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    "We are leaving this mess for our new address 65 Skelmersdale lane" Mrs J
    The noun "mess" implies that their previous place was chaotic and polluted. This reflects on the poor quality of housing which was provided for the lower class in the old towns such as Liverpool. The rhyme presented by "mess" and "lane" sets a happier atmosphere. It foreshadows a change in their fate? (as everything goes well after this point for some time)
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    "Life has no ending when you're sweet sixteen" said by the narrator
    This is foreboding as it implies that while they will not die at 16, there is something in the near future that will cause death :rip:
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    “The house is your domain.” - Mr Lyons to Mrs Lyons.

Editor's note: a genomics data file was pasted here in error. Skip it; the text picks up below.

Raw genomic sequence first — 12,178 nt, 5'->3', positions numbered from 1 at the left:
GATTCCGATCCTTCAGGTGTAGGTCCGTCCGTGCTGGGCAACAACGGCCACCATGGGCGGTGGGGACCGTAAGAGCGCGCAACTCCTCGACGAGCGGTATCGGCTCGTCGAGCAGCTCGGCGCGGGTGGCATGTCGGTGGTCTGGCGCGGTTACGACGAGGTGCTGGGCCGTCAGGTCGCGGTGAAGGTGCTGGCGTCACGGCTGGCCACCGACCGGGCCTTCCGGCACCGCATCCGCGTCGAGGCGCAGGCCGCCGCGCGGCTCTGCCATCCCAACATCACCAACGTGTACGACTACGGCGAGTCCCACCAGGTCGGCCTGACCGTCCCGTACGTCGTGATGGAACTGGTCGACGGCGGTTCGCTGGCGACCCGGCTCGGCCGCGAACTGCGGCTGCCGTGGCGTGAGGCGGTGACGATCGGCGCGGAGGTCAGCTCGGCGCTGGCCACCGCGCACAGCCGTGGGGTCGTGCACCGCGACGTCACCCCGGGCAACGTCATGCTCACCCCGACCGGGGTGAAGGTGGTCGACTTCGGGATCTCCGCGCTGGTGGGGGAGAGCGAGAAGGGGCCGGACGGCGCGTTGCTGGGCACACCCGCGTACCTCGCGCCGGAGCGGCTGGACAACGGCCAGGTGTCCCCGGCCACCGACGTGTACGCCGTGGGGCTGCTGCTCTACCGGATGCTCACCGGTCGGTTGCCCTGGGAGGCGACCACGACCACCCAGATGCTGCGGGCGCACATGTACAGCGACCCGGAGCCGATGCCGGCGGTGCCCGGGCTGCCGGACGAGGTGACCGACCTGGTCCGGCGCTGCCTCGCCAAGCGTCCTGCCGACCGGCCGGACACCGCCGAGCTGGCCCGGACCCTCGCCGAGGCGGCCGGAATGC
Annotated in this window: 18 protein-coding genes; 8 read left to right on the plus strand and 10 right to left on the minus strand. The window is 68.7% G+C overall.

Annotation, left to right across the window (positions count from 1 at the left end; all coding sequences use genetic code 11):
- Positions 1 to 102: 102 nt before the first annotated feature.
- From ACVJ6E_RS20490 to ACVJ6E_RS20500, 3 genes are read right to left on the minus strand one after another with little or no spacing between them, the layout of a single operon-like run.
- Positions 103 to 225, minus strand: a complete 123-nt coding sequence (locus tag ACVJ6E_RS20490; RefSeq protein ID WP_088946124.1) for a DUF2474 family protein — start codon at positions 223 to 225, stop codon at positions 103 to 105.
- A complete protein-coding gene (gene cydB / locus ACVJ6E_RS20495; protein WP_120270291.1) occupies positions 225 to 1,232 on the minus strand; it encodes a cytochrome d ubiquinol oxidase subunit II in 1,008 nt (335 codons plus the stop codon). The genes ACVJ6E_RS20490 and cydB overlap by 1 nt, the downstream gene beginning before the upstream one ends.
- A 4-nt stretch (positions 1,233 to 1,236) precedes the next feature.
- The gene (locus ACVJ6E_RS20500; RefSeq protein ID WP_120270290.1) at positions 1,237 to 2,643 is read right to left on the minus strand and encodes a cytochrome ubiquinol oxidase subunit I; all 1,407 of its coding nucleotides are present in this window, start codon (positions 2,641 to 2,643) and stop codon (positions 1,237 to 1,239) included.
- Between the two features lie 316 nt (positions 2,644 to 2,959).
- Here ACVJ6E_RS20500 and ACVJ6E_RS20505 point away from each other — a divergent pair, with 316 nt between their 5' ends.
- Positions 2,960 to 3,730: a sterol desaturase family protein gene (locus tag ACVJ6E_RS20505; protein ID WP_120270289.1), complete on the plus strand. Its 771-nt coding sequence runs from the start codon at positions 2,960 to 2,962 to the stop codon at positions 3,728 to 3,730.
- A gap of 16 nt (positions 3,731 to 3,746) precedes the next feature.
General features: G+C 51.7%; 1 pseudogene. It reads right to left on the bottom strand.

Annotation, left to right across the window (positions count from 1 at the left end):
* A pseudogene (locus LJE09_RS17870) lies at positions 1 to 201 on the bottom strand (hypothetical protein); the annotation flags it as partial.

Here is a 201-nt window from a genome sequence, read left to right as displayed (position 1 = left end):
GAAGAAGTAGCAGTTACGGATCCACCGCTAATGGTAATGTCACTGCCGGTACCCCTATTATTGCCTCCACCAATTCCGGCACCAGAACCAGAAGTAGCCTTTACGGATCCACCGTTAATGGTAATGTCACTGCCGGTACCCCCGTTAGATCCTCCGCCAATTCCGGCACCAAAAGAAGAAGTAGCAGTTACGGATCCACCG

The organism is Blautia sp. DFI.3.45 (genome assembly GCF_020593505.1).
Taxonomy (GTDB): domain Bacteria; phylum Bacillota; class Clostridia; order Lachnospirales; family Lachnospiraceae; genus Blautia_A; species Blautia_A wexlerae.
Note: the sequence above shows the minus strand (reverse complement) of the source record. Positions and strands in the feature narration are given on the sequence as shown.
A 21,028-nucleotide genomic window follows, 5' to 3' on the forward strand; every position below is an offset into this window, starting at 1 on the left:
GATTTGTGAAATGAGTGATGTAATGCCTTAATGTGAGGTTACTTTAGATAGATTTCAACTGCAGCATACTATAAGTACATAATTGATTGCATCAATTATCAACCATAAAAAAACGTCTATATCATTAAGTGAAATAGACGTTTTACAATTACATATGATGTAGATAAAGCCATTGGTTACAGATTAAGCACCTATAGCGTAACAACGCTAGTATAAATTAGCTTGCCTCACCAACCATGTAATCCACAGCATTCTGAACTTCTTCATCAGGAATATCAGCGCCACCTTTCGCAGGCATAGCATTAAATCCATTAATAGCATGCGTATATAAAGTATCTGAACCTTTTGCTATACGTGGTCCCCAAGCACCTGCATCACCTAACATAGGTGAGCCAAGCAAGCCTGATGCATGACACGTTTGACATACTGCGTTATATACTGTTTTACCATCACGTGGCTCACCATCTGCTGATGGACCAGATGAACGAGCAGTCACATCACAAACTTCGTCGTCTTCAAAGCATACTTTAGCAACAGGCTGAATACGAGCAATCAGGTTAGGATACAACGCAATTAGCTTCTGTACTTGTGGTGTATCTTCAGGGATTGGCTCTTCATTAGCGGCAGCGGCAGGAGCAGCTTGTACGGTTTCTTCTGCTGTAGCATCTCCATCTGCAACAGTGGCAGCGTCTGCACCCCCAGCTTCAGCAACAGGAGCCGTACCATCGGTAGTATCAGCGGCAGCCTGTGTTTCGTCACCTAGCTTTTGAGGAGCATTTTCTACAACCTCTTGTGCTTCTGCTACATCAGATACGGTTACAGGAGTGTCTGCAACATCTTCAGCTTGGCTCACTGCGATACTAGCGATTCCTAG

This displays the roles which Mr Lyons forces upon his wife, showing the sexism even among the affluent. His attitude, as well as society’s, may have been what drove Mrs Lyons to want a child so desperately.
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    "'Gis a sweet" said by Mickey to Eddie when they first meet aged 7.
    This clearly shows a difference of class, as Mickey demands one, whereas Eddie has clearly been brought up to share so is clearly happy to do so.
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    (Original post by Lemur14)
    "An' listen Mickey, if y' dead, there's no school, is there?" Linda to Mickey when Mickey is upset about being caught swearing without having crossed his fingers
    This shows childhood innocence in two ways. Firstly, they believe swearing without crossing your fingers will mean you go to hell which is most likely a superstition learnt from their mothers. Secondly, the fact they prioritise no school upon death as their comfort is innocent as that is their biggest concern in their life. This moment also is foreboding as it suggests they are later going to have much greater matters on their hands, and ultimately be dealing with death.
    Could talk a lot about the links between class and attitudes to education here.